How can women overcome the challenges of greedy work and marital equity for career and family?

The pandemic has exacerbated inequalities in many dimensions of society, including between couples who sought to balance competing relationships work and family demands. However, the time and energy requirements of having both a career and a family, especially for women, have changed over time and have a rich and significant history. Claudia Goldineconomics professor Henry Lee at Harvard University, explains it all in his carefully researched book Career & Family: Women’s Century-long Journey to Equity.

As Claudia notes in the interview that follows, “history is necessary to understand how barriers and norms first appear and then disappear, and how changes in the economy and society in general affect women” .

As the male part of a dual-career couple with young children, and the one with more flexibility in their academic work (I can drive an amazing v6-powered van – with “rocket boosters” like my boys like to say), I’ve found that even though we don’t have parents or other helpers nearby to help us with our kids, we’re lucky that only one of us has the job with no more “greedy work” that requires him to be constantly present in person and around the hospital teaching students and residents.

As a family, we have found a way to balance “couple equity” by taking on tasks that are essential in a way that suits our work schedules, personal strengths and abilities, and exchanging opportunities in multiple moves across the country to allow us each to have opportunities to advance in our respective careers. Yet every day remains a constant challenge to deal with an endless array of parenting chores and emergencies.

But for many couples, because high-profile careers require heavy investment in the beginning to succeed later, it becomes a trade-off for dual-career couples where money stays on the table if everything is split 50-50. at home. At the end of the day, a parent has to be on duty in the home, and it’s still most often the wife. As Claudia explains so well in this interview, it’s the greedy work and the structure of work and careers that remain an obstacle for many women who hope to be able to reconcile a career and a high-powered family. Finding a way to meet the demands of greedy labor and couple equity is most likely crucial to helping women achieve workplace equity.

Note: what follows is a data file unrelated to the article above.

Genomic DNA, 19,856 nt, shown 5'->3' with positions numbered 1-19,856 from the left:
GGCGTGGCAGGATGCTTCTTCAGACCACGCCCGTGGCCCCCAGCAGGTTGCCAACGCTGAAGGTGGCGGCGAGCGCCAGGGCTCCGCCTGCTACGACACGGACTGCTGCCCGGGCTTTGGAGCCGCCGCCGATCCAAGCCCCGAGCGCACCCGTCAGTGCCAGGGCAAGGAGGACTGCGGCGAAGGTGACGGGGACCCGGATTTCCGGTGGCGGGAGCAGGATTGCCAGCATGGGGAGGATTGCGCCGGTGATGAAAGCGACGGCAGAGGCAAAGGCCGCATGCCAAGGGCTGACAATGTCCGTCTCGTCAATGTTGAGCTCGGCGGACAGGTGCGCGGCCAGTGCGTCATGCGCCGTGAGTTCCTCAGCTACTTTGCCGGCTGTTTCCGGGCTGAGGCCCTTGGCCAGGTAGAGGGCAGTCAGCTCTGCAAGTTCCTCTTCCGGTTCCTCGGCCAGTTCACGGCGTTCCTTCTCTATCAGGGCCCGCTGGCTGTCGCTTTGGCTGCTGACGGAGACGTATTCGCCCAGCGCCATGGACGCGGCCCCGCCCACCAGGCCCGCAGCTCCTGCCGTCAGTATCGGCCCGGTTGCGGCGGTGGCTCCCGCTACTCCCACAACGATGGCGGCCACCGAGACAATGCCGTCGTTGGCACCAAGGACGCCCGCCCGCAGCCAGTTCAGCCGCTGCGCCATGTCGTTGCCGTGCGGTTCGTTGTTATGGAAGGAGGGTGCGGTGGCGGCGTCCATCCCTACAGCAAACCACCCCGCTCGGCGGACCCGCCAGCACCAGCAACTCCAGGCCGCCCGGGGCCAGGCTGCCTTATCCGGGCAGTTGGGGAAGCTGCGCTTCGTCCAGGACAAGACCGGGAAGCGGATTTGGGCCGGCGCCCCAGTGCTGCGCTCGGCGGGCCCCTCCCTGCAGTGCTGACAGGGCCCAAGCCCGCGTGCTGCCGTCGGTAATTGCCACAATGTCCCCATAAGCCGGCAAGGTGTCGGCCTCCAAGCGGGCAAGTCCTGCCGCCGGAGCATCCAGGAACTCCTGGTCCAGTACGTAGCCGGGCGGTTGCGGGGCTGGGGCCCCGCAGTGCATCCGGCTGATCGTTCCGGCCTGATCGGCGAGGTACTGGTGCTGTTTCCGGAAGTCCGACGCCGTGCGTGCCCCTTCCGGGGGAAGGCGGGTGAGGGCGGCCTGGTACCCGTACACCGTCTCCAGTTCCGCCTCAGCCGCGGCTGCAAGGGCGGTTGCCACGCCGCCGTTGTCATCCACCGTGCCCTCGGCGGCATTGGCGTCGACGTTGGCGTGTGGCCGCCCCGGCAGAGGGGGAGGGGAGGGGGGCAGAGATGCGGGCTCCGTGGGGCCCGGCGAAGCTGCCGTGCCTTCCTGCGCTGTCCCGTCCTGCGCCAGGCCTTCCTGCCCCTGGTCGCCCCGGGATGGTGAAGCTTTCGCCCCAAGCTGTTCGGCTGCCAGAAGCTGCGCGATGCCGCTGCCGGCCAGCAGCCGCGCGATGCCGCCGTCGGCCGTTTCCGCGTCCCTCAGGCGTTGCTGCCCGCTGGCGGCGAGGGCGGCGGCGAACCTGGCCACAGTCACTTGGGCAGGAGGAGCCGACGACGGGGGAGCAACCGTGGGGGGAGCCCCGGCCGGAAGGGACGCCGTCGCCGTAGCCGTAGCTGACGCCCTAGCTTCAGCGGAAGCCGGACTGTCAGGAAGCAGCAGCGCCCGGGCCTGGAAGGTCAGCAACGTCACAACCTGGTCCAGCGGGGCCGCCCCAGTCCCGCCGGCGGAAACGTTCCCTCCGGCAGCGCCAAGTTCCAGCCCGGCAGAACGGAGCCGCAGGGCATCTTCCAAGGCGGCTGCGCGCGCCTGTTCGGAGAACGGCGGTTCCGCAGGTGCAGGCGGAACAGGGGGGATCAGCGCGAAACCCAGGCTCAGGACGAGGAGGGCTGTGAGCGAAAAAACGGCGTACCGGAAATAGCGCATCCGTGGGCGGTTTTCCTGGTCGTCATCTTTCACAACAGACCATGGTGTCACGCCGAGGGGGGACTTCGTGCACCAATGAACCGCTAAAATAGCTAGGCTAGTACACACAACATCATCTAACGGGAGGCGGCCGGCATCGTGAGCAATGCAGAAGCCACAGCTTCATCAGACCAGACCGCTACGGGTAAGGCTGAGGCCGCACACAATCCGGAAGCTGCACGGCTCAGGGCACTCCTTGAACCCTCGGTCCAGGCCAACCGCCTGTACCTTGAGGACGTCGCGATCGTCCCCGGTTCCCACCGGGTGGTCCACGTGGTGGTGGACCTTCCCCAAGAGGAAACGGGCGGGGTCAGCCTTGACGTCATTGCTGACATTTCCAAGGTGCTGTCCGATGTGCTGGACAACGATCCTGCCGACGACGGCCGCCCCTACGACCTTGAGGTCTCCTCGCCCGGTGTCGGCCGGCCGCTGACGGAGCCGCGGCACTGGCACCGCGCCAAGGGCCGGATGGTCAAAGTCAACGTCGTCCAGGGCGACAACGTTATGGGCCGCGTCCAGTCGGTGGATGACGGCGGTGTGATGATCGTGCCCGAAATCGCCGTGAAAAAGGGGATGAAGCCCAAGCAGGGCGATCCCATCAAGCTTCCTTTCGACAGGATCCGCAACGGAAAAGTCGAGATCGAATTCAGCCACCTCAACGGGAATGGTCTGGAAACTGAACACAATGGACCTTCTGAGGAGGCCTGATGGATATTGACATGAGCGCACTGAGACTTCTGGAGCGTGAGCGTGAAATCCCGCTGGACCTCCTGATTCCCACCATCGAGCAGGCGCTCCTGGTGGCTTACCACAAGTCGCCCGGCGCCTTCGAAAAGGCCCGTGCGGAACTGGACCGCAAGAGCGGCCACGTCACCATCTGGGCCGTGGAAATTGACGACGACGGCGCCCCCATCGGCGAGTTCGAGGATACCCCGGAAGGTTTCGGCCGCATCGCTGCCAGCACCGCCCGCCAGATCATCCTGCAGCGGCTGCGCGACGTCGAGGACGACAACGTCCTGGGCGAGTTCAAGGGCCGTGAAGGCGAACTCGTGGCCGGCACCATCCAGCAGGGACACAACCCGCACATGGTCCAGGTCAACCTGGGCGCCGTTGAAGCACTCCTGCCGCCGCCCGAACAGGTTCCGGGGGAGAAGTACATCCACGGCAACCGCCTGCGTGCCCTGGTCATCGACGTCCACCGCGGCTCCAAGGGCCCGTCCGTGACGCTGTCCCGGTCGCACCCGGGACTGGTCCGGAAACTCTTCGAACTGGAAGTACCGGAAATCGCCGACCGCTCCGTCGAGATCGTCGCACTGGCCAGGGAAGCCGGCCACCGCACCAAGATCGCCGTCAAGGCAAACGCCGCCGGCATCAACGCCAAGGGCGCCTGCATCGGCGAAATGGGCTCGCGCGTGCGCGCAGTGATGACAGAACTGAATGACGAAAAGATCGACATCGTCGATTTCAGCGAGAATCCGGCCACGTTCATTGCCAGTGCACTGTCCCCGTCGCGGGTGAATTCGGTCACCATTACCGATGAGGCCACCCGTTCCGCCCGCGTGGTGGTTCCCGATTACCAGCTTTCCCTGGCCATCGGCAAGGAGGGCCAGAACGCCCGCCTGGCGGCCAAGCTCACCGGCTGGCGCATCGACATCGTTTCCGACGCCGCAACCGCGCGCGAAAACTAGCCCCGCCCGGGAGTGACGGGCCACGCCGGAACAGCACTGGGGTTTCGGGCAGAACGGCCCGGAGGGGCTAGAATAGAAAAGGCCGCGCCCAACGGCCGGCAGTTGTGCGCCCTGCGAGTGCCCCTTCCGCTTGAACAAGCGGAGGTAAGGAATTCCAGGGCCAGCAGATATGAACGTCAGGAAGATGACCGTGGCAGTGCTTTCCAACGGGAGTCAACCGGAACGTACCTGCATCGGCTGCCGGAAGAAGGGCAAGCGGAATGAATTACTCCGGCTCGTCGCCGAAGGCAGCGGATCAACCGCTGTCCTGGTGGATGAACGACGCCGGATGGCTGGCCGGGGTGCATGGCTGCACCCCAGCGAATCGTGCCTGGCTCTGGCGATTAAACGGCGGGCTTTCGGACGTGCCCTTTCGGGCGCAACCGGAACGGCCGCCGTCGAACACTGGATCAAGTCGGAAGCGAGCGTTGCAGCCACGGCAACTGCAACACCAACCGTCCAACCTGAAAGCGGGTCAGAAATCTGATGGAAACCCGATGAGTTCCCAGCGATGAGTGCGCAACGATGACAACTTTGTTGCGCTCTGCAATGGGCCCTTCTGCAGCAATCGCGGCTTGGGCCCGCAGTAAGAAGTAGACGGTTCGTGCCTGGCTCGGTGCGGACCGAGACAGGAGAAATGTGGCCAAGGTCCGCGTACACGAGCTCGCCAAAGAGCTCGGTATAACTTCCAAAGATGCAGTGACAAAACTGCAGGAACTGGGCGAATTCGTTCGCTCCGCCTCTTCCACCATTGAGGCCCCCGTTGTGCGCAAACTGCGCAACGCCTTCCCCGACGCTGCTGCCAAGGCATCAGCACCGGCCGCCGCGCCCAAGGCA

Why did you write the book Career & Family?

I had, for many years, written about two aspects of women’s lives.

The first is the evolution of women in the labor force. It explains why women became half of the American workforce when they were perhaps only 10% in the 19th century. What has been the interaction between women’s employment and their age at marriage? And how did the idea that women could have careers and families evolve? Thus, the first issue is centered on the history of women, work and the family.

The other part concerns equity: equity between couples and equity between the sexes in remuneration, promotion and occupation. Gender gaps in pay and employment have narrowed considerably but remain.

Why?

At some point, I realized that these two parts of the story had to come together. The book highlights the enormous progress we have made. Yet it also shows what keeps us from going to the “last mile”. It is only because we have made tremendous progress in education and employment, and many of the obvious obstacles have been removed, that the reasons for the remaining differences have become so clear.

The book was started long before the pandemic, but it took on new urgency with the lockdown. Everything I had said about the reasons for the remaining differences became clearer during the pandemic. When the schools closed, the charges increased for all parents. Wealthy workers took refuge at home and were able to keep their jobs. The pandemic has amplified the factors raised in the book – the importance of flexible working, the cost to women of having children’s careers, and the cost to women of the inequality of the couple regarding the unequal division of labor and family. .

Based on your research, how have things changed or not changed for women in the workplace?

You first need to know the period to spot the change for women in the workplace. The changes in women’s participation in the labor market, occupations and incomes have been prodigious since 1900. The change has also been enormous since 1950 and even since 1970. But the change in some areas has not been great enough since , say, 2000. The labor force participation rate of women – of almost all education groups and almost all age groups – has been stalled. (The only group of women who saw a significant increase in participation were women over the age of about 55 between about 1990 and the 2010s.) The gender pay gap has narrowed somewhat in the past two decades, but not as much as it did before. This may be understandable as it has shrunk a lot. But it seems a bit stuck. Why this is is part of the book. The other part of the book is about the change that preceded it. Let me discuss this a bit.